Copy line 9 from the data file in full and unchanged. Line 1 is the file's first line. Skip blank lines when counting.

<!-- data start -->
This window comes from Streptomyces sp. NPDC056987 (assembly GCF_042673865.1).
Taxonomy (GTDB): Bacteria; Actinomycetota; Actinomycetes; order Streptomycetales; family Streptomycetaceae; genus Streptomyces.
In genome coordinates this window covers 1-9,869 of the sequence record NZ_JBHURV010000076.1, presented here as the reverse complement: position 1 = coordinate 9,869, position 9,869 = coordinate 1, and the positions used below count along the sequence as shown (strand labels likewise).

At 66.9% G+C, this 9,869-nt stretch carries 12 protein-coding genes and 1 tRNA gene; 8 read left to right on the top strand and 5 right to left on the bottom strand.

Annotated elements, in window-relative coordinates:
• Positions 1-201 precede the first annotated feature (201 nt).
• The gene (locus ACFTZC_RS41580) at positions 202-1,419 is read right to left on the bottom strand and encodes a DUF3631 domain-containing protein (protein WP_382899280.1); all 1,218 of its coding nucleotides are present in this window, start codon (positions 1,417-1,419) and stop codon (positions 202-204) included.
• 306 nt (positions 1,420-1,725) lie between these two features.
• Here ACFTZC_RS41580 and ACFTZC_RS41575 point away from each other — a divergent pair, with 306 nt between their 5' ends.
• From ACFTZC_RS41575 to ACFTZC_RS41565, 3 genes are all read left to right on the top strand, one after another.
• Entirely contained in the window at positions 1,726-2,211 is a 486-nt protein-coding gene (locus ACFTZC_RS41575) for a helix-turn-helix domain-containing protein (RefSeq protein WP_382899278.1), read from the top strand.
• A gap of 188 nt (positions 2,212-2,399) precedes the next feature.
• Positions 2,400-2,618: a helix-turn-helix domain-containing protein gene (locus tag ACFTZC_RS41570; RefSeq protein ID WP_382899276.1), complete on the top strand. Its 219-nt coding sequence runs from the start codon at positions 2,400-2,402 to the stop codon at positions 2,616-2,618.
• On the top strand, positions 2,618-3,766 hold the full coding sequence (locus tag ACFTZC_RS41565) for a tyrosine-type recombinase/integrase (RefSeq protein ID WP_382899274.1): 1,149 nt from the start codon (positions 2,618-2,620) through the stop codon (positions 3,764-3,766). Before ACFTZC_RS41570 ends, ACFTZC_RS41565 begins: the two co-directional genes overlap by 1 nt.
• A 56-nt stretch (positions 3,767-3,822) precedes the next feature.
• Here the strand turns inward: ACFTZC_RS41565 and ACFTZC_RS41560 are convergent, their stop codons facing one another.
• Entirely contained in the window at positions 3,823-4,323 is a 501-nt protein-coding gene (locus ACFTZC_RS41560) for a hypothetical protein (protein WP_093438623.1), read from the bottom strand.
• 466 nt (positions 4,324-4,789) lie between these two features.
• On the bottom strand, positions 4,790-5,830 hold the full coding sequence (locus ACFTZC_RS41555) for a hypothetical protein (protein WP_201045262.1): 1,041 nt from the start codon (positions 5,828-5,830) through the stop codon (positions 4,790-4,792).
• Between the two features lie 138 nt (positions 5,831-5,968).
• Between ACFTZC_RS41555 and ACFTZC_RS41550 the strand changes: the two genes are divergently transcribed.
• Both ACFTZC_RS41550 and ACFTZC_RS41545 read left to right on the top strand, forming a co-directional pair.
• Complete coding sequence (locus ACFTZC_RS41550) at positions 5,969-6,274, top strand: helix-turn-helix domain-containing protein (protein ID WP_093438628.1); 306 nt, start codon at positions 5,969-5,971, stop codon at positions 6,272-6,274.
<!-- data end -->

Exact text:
• Here ACFTZC_RS41580 and ACFTZC_RS41575 point away from each other — a divergent pair, with 306 nt between their 5' ends.